Robert Capa (Budapest, 22nd October 1913 - Thai Binh, Indochina, 25th May 1954) is the nom de plume for Endre Friedmann, which he devised in 1936 together with his partner Gerda Taro. He was still young when, after taking part in protests against the far-right government, he left his homeland and moved to Germany. Capa's original ambition was to become a writer, but his job in a photography studio in Berlin brought him closer to photography. Here he collaborated with the photojournalist agency Dephot under the influence of Simon Guttmann. He got his first assignment to attend a conference by Trotskji in Copenhagen in 1932. Following the rise of Nazism in 1933, Capa, who was Jewish, went to France, where he also had difficulties working as a freelance photographer. From 1936 to 1939, he was in Spain, where he documented the horrors of the civil war, together with his young partner Gerda Taro. Helena Janeczek’s novel "The Girl with the Leica" which won the 2018 Strega Prize is dedicated to her. Partly for challenge, partly out of opportunity, the two of them ‘fabricated’ the character "Robert Capa", a renowned but elusive American photographer who went to Paris to work in Europe. With this expedient, the couple multiplied their work assignments. Actually, at the beginning, the "Capa-Taro" brand was equally used by both photographers. Later on, the two split the 'company name' - CAPA - and Endre Friedman definitively adopted the pseudonym Robert Capa for himself. Gerda would die crushed under the tracks of a tank when she was only 27 years old.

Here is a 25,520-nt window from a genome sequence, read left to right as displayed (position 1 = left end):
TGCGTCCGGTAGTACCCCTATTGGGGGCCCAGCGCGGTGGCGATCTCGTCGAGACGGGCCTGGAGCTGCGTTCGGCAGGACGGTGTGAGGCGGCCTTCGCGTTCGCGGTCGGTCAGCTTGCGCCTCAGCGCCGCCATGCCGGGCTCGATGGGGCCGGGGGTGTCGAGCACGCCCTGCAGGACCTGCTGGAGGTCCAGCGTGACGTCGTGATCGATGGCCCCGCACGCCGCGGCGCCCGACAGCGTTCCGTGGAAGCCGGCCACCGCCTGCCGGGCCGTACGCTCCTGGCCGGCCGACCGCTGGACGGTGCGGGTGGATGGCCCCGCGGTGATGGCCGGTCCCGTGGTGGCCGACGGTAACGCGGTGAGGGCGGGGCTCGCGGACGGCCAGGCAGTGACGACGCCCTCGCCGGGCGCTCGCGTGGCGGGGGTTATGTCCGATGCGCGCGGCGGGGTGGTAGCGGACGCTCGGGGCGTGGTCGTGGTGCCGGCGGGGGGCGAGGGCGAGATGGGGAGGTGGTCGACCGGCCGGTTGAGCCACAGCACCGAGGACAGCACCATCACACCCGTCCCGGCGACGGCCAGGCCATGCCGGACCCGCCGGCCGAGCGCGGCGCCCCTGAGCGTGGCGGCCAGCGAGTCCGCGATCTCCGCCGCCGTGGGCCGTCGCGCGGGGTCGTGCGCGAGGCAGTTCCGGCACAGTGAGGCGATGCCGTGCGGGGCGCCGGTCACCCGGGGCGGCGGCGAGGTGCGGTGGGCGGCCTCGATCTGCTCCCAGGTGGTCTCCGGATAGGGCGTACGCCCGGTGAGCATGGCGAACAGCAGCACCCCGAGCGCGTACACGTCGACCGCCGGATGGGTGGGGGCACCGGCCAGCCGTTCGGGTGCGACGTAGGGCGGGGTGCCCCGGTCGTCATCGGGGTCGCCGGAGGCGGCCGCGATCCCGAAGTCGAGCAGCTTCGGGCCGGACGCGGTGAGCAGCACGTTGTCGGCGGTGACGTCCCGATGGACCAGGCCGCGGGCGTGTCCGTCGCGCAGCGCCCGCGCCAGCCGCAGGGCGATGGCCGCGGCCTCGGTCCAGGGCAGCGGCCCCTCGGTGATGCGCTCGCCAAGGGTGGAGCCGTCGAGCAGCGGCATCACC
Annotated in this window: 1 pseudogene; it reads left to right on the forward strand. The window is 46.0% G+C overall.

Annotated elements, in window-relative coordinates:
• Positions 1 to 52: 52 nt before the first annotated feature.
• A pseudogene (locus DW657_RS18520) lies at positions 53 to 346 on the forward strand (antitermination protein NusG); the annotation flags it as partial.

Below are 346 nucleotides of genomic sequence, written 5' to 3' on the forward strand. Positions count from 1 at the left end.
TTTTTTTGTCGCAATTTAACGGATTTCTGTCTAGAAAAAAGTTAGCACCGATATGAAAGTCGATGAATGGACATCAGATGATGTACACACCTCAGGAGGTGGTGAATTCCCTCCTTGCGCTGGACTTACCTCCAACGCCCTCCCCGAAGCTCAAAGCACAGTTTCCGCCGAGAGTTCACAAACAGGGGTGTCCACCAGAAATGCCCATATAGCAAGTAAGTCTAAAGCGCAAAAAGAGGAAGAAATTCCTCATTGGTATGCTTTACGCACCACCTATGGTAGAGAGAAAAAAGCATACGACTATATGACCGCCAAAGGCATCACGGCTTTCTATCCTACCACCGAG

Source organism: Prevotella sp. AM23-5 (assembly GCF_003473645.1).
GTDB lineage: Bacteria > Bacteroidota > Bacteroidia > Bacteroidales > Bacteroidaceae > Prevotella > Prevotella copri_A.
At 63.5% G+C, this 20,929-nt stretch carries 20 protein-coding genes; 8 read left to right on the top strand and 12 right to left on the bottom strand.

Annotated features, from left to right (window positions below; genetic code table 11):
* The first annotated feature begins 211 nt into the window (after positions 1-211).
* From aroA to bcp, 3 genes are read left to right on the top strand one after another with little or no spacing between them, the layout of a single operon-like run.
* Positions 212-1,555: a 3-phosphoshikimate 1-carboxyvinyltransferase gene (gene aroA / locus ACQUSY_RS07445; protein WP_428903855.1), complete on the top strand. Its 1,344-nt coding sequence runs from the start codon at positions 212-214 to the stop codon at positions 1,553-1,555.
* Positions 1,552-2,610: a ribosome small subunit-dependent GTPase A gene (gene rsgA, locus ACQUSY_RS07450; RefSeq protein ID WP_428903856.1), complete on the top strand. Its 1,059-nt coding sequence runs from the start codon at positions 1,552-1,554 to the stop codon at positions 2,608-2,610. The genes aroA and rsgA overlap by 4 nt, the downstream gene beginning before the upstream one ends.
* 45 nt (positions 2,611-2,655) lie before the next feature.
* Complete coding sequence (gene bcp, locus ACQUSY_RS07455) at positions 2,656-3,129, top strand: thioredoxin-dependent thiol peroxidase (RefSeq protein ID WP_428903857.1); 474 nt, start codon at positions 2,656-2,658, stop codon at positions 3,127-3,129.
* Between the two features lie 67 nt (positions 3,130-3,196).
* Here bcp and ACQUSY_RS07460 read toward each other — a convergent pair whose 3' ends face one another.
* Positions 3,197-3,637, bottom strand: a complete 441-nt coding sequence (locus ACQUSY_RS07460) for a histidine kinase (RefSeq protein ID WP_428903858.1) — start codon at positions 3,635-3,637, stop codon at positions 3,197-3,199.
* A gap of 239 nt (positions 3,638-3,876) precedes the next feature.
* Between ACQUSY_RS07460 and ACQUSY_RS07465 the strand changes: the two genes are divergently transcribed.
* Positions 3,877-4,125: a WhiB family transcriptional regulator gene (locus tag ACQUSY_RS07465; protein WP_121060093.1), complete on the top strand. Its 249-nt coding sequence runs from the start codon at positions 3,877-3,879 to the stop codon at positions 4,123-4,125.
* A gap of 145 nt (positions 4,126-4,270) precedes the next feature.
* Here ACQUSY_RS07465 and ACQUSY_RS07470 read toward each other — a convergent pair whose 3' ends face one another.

Capa then went to China during the resistance war against the Japanese invasion in 1938. After a few months in London, in 1943 he was sent to North Africa. He then followed the landing of the Allied troops in Sicily. The exhibition shows a wide selection of photos taken on the island and while progressing with the American troops up to Naples and Cassino.
Capa then followed the Normandy landing during the famous D-Day, which he extraordinarily documented. The exhibition then shows pictures of the liberation of Paris in 1944, the invasion of Germany in 1945, his trip to the Soviet Union in 1947, the official establishment of the State of Israel in 1948, and finally his last appointment in Indochina in 1954, the year when he died after stepping on a landmine.
The exhibition is promoted by the Municipality of Monza and is organized by Civita Mostre in collaboration with Magnum Photos and the Casa dei Tre Oci.
Visitors may follow the whole exhibition itinerary with the audio guide in Italian and English, included in the price of admission.
Photos © Robert Capa © International Center of Photography / Magnum Photos
In collaboration with
From Tuesday to Sunday 10.00 am – 7.00 pm
€ 1.00 per person
(must be booked for groups of max 25 people)